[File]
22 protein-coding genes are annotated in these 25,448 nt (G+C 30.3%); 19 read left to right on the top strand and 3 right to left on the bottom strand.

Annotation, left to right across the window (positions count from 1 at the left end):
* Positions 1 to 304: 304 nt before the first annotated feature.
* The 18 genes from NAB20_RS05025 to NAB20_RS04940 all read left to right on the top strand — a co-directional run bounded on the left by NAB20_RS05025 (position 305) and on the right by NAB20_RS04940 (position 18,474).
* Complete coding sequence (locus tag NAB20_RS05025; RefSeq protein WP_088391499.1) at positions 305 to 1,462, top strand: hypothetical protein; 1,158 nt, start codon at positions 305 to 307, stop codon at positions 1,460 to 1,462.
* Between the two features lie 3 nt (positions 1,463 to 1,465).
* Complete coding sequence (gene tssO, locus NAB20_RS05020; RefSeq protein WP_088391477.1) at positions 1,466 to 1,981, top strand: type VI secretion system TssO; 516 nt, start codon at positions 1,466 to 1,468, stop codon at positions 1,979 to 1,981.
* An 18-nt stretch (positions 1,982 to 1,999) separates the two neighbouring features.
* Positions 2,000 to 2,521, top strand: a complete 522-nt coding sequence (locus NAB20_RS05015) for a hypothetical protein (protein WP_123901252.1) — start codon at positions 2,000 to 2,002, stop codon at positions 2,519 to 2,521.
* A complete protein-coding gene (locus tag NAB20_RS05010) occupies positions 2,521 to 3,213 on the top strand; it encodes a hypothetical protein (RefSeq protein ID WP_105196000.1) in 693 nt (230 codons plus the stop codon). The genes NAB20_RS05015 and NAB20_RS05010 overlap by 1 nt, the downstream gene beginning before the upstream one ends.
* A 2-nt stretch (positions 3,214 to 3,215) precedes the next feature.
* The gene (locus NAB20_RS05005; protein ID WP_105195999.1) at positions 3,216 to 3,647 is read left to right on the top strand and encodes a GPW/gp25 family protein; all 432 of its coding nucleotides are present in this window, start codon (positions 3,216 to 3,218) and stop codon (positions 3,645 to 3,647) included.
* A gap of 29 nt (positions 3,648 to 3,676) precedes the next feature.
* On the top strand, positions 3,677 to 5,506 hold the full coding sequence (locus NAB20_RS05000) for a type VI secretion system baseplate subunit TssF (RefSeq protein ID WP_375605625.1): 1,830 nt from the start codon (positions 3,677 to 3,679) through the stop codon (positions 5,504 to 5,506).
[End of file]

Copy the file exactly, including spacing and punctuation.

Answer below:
22 protein-coding genes are annotated in these 25,448 nt (G+C 30.3%); 19 read left to right on the top strand and 3 right to left on the bottom strand.

Annotation, left to right across the window (positions count from 1 at the left end):
* Positions 1 to 304: 304 nt before the first annotated feature.
* The 18 genes from NAB20_RS05025 to NAB20_RS04940 all read left to right on the top strand — a co-directional run bounded on the left by NAB20_RS05025 (position 305) and on the right by NAB20_RS04940 (position 18,474).
* Complete coding sequence (locus tag NAB20_RS05025; RefSeq protein WP_088391499.1) at positions 305 to 1,462, top strand: hypothetical protein; 1,158 nt, start codon at positions 305 to 307, stop codon at positions 1,460 to 1,462.
* Between the two features lie 3 nt (positions 1,463 to 1,465).
* Complete coding sequence (gene tssO, locus NAB20_RS05020; RefSeq protein WP_088391477.1) at positions 1,466 to 1,981, top strand: type VI secretion system TssO; 516 nt, start codon at positions 1,466 to 1,468, stop codon at positions 1,979 to 1,981.
* An 18-nt stretch (positions 1,982 to 1,999) separates the two neighbouring features.
* Positions 2,000 to 2,521, top strand: a complete 522-nt coding sequence (locus NAB20_RS05015) for a hypothetical protein (protein WP_123901252.1) — start codon at positions 2,000 to 2,002, stop codon at positions 2,519 to 2,521.
* A complete protein-coding gene (locus tag NAB20_RS05010) occupies positions 2,521 to 3,213 on the top strand; it encodes a hypothetical protein (RefSeq protein ID WP_105196000.1) in 693 nt (230 codons plus the stop codon). The genes NAB20_RS05015 and NAB20_RS05010 overlap by 1 nt, the downstream gene beginning before the upstream one ends.
* A 2-nt stretch (positions 3,214 to 3,215) precedes the next feature.
* The gene (locus NAB20_RS05005; protein ID WP_105195999.1) at positions 3,216 to 3,647 is read left to right on the top strand and encodes a GPW/gp25 family protein; all 432 of its coding nucleotides are present in this window, start codon (positions 3,216 to 3,218) and stop codon (positions 3,645 to 3,647) included.
* A gap of 29 nt (positions 3,648 to 3,676) precedes the next feature.
* On the top strand, positions 3,677 to 5,506 hold the full coding sequence (locus NAB20_RS05000) for a type VI secretion system baseplate subunit TssF (RefSeq protein ID WP_375605625.1): 1,830 nt from the start codon (positions 3,677 to 3,679) through the stop codon (positions 5,504 to 5,506).